Walking along the Rue des Rosiers on the eve of Shabbat, the excitement in the air is palpable; the smell of fresh baked challah and pastries from Le Korcarz boulangerie, listening to the mothers rushing to pick up their children from the corner Hebrew school and wishing one another a ‘Chabbat Chalom’, or the endless line at the exceptionally popular L’as du Falafel.

As a lone traveler, I appreciated the opportunity to immerse myself in an entirely novel culture. Being completely detached from my a comfort zone, to a place where I felt truly inspired, yet completely misplaced at times, it challenged me to stay faithful to my belief system. I reveled at the prospect of living in an entirely new setting, as it confronted me to introspect into my Jewish identity when absent from all other exterior forces: my family, my friends, and my home community. It further pushed me to stray beyond my boundaries, open my mind to new ideas, and try something new each day that made me a little nervous, even. As it often stated, “Life begins at the end of your comfort zone.”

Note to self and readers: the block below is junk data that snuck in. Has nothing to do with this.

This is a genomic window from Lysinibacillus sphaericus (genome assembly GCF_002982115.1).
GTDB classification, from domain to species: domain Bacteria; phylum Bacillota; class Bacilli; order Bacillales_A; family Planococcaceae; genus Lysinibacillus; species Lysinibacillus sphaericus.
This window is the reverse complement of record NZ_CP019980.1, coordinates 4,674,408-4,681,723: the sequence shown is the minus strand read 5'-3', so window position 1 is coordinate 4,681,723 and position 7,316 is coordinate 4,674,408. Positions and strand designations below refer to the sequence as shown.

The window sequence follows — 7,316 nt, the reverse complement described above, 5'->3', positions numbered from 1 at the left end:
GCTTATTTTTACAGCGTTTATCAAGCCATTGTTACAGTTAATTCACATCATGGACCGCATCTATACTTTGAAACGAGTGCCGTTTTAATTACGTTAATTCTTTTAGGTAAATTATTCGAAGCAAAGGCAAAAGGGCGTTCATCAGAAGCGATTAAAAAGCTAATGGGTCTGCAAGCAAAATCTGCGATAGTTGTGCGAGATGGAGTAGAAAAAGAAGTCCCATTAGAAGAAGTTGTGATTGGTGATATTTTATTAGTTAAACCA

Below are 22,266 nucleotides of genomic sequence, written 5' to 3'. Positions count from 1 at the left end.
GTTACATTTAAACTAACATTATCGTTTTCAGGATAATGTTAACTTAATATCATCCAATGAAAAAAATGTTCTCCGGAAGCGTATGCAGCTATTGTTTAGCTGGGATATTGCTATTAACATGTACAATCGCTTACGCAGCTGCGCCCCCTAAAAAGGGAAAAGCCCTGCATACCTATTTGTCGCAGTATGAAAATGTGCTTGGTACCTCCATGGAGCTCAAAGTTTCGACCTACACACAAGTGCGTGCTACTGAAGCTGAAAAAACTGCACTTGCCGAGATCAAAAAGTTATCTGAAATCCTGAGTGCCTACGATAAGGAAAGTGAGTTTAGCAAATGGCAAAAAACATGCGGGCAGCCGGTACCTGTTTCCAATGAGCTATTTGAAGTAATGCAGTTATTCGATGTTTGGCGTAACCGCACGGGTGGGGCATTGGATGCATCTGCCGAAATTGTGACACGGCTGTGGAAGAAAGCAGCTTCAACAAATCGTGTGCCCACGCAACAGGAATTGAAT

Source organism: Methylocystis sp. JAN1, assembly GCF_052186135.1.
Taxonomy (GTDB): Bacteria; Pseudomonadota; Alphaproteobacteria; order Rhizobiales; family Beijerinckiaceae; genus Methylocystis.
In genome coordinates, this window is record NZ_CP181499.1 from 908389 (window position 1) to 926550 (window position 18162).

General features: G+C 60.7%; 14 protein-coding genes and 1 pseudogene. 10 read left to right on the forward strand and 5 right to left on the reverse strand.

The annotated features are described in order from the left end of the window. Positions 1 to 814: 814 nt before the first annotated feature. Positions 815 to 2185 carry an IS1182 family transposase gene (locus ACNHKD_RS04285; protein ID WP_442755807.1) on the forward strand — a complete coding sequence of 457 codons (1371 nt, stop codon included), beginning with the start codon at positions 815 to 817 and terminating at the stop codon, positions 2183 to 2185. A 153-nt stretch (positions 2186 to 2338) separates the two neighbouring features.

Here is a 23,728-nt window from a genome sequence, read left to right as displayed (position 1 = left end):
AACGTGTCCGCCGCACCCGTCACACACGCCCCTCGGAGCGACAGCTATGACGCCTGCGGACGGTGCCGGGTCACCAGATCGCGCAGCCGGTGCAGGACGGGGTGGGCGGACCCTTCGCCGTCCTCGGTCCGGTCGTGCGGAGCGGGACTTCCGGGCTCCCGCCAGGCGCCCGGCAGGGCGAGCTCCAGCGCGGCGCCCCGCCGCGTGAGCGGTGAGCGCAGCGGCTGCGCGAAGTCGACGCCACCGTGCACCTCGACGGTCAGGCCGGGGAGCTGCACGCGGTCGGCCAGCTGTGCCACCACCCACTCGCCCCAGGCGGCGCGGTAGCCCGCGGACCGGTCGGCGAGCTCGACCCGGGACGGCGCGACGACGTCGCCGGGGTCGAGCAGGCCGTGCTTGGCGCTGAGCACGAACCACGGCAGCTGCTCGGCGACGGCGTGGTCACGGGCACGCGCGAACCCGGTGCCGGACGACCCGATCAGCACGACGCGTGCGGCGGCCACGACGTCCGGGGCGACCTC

Living abroad has been one of the most rewarding experiences both academically and personally. I have been so fortunate to live in a flourishing city I love, and where so many of my passions intertwine one another; the breathtaking architecture and scenery, as well as a richness of Jewish life and culture. It has not only inspired me professionally, but has created a large spark in reviving my spiritual connection.  By removing myself from my place of comfort to a pool of uncertainty, yet striving as my heart told me to never object to my fears, the sentiment of emunah is now truly engrained in who I am.